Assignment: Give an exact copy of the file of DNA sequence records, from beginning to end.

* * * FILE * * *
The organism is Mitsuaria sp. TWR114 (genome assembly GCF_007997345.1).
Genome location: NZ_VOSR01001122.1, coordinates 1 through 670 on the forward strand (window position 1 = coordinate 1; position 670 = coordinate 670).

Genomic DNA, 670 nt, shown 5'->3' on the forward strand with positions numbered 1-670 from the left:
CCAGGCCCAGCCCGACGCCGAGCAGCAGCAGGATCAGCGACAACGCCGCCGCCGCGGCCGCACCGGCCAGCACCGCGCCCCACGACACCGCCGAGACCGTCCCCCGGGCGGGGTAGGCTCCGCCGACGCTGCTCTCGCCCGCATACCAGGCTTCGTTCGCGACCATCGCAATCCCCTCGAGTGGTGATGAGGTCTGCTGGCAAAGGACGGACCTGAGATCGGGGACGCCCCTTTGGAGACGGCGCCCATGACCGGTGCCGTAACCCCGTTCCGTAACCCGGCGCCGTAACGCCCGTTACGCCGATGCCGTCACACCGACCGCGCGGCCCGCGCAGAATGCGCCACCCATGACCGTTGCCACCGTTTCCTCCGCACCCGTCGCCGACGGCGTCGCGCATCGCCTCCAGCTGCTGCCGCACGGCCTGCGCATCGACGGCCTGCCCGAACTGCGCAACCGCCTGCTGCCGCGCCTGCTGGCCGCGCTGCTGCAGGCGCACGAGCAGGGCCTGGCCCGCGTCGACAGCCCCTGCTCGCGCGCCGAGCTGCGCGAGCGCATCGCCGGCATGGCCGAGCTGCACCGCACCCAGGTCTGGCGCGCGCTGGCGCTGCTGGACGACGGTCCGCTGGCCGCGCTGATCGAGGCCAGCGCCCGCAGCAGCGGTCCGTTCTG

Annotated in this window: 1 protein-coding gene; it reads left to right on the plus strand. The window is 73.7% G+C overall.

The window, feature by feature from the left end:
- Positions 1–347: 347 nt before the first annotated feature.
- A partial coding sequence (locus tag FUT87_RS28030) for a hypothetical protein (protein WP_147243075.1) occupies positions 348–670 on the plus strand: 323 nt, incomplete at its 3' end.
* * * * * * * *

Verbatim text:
The organism is Mitsuaria sp. TWR114 (genome assembly GCF_007997345.1).
Genome location: NZ_VOSR01001122.1, coordinates 1 through 670 on the forward strand (window position 1 = coordinate 1; position 670 = coordinate 670).

Genomic DNA, 670 nt, shown 5'->3' on the forward strand with positions numbered 1-670 from the left:
CCAGGCCCAGCCCGACGCCGAGCAGCAGCAGGATCAGCGACAACGCCGCCGCCGCGGCCGCACCGGCCAGCACCGCGCCCCACGACACCGCCGAGACCGTCCCCCGGGCGGGGTAGGCTCCGCCGACGCTGCTCTCGCCCGCATACCAGGCTTCGTTCGCGACCATCGCAATCCCCTCGAGTGGTGATGAGGTCTGCTGGCAAAGGACGGACCTGAGATCGGGGACGCCCCTTTGGAGACGGCGCCCATGACCGGTGCCGTAACCCCGTTCCGTAACCCGGCGCCGTAACGCCCGTTACGCCGATGCCGTCACACCGACCGCGCGGCCCGCGCAGAATGCGCCACCCATGACCGTTGCCACCGTTTCCTCCGCACCCGTCGCCGACGGCGTCGCGCATCGCCTCCAGCTGCTGCCGCACGGCCTGCGCATCGACGGCCTGCCCGAACTGCGCAACCGCCTGCTGCCGCGCCTGCTGGCCGCGCTGCTGCAGGCGCACGAGCAGGGCCTGGCCCGCGTCGACAGCCCCTGCTCGCGCGCCGAGCTGCGCGAGCGCATCGCCGGCATGGCCGAGCTGCACCGCACCCAGGTCTGGCGCGCGCTGGCGCTGCTGGACGACGGTCCGCTGGCCGCGCTGATCGAGGCCAGCGCCCGCAGCAGCGGTCCGTTCTG

Annotated in this window: 1 protein-coding gene; it reads left to right on the plus strand. The window is 73.7% G+C overall.

The window, feature by feature from the left end:
- Positions 1–347: 347 nt before the first annotated feature.
- A partial coding sequence (locus tag FUT87_RS28030) for a hypothetical protein (protein WP_147243075.1) occupies positions 348–670 on the plus strand: 323 nt, incomplete at its 3' end.